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All the World's a Stage

There was the pre-show:

“It’s adopt a pet month at the SPCA,” spat the haggard troll outside the Palace theater.

We were in line to see the matinee of Aida, and as much as I love the critters, I don’t think this was the audience our aging activist was looking for. I told our Canadian guests (Larry’s way-too-cute cousins) to act like typical New Yorkers: ignore the crazy lady.

“How can you people spend $100 on a ticket for the theater and not adopt a kitten?” she shouted. “You’re all just mean, stupid humans.”

We made it into the lobby, and so did she, shouting something about calling ABC news and blah blah blah. I hate it when the activists forget their medication. I'm all for adopting the strays (and I seem to attract them quite nicely), but crazy lady really should think about her audience -- is a tourist show the right target for saving local animals?

There was the show:

It was wonderful. I’d never seen it, despite listening to (and choreographing) the OCR repeatedy. Miss Cox nailed the singing (although I think she lacked a little depth on the acting side). “Did you know she’s Canadian?” Larry asked me and the girls. Um, yeah, we all knew.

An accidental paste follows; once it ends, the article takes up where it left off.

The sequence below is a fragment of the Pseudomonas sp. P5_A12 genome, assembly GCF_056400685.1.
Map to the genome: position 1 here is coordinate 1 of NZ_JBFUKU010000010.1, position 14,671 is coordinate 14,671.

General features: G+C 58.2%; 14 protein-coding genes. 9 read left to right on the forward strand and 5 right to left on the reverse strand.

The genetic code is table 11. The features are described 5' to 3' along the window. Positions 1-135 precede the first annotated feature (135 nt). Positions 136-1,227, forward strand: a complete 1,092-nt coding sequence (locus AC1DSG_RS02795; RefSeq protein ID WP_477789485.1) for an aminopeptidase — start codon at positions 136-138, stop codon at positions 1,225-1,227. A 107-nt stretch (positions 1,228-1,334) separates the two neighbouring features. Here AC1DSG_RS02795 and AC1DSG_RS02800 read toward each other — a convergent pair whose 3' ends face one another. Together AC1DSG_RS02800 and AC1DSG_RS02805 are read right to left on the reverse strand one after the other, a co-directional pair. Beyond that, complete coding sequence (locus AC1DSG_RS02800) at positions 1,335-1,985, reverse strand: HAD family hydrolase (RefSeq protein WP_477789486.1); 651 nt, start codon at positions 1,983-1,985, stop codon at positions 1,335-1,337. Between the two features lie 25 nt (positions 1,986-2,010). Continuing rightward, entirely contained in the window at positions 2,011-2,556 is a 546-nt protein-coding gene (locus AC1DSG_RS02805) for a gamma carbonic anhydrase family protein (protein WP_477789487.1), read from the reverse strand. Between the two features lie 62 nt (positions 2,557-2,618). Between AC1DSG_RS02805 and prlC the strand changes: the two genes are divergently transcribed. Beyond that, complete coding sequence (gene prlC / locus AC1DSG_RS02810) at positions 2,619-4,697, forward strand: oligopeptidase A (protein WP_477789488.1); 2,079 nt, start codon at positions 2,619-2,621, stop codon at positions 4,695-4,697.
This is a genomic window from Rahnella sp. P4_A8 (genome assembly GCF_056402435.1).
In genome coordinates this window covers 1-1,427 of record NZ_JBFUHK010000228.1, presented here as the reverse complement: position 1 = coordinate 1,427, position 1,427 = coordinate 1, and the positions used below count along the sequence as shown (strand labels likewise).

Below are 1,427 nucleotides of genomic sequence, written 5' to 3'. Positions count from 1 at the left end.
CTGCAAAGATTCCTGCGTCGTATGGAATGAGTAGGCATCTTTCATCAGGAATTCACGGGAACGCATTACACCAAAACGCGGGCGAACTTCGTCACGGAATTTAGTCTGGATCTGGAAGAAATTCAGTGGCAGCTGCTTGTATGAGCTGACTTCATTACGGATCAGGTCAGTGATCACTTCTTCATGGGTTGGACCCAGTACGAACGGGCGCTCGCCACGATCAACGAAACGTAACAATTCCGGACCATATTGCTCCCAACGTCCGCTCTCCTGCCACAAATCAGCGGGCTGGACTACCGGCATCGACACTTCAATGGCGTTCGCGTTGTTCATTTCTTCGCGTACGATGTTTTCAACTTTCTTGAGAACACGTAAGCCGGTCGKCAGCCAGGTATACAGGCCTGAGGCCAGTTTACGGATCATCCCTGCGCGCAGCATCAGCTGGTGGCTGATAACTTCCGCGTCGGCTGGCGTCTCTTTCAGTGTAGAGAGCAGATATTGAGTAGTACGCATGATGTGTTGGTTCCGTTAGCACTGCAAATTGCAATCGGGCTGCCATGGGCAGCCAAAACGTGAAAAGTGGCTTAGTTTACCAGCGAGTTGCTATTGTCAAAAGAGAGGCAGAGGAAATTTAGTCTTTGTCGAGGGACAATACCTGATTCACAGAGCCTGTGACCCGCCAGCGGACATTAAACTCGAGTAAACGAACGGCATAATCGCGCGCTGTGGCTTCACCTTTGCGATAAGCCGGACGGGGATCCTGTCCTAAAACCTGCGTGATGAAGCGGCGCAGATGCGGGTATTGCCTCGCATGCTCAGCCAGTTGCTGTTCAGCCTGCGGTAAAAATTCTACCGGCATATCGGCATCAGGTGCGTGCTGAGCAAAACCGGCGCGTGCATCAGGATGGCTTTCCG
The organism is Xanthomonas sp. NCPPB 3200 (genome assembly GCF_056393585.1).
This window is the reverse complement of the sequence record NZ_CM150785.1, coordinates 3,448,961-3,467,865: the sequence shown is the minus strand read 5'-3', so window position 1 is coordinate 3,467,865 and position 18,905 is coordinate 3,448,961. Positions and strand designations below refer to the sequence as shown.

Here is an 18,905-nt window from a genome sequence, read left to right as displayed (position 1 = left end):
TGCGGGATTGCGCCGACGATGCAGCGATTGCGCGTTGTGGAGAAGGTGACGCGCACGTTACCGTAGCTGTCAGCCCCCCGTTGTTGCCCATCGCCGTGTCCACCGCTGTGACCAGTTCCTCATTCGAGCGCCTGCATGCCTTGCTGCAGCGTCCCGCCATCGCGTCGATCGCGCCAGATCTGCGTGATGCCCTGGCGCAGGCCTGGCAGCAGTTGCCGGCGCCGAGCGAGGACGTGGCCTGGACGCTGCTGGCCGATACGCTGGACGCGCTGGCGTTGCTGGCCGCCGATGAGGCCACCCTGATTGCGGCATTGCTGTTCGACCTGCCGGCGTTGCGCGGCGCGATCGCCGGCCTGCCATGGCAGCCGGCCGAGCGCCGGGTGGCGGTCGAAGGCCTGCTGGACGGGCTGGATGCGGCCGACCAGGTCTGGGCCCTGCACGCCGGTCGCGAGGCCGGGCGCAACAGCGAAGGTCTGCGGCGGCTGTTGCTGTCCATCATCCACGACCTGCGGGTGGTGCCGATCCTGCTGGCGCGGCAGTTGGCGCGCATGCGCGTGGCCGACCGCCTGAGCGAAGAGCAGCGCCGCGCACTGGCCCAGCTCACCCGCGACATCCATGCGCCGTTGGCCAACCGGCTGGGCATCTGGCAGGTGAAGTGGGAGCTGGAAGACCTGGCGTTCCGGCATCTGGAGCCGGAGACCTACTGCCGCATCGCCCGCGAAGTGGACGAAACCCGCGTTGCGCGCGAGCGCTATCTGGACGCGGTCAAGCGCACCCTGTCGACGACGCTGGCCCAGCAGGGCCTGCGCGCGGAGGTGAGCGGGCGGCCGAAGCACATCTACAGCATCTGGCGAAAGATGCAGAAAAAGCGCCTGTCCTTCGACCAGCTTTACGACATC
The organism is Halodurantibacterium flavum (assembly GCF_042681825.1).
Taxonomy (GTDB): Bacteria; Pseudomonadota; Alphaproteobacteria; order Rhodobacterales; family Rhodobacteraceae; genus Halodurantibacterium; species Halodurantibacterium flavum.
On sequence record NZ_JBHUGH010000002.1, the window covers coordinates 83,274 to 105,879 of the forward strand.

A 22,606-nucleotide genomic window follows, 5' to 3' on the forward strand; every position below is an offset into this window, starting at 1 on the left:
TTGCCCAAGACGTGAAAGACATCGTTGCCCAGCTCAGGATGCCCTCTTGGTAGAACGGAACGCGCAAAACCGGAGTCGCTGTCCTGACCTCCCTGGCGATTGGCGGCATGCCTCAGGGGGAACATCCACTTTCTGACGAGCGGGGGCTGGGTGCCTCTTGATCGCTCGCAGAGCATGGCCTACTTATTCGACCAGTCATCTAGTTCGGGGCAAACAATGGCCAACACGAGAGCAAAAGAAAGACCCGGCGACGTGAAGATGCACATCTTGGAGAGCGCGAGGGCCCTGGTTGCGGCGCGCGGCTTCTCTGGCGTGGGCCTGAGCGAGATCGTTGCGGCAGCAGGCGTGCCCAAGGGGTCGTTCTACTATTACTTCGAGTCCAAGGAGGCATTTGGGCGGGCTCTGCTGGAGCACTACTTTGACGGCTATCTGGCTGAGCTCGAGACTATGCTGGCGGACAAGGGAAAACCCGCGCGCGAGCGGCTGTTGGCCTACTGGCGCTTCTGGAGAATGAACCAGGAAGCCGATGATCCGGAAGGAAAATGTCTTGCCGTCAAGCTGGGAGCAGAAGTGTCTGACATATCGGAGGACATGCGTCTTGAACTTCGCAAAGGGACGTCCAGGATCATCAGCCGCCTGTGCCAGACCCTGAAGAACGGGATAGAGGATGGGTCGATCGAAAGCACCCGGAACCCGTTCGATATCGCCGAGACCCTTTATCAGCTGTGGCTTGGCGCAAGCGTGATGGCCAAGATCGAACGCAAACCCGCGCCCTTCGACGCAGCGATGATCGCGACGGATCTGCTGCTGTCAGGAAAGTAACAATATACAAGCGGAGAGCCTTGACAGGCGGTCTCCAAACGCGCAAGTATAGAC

For years I’ve said “I Know the Truth” could be one of the saddest songs in the world, and now that I’ve seen it in context … I love it even more.

There was the post show:

Fast forward to the apartment, post Ariba Ariba, we’re taking a break from the rain and discussing the play. I’m playing snippets from the CD, comparing performances from the original recording and who we saw on stage.

I said something about Heather Headley being more intense than Miss Cox, but the girls liked Deborah’s versions of the songs better.

Larry chimed in, “But oh, I really did get misty when Deborah Cox was singing that great song and they put the wedding dress on her.”

“That was Amneris. Deborah Cox was the Aida.” The look on his face indicated confusion, so I went to the next level of clarification. “Deborah Cox was the black princess.”

“Oh, let me rethink this.”

Apparently he'd heard that there was this new amazing singer who sounded like a big black woman, but was not. Perhaps Joss Stone? He gets confused. At the end of the day, he loved Miss Cox, but it seems he loved Lisa Brescia as well; so much in fact that maybe he should hear the "Easy as a Life" remix so he can "dance like a Kodak camera."

At least now he knows the truth. And we mock him.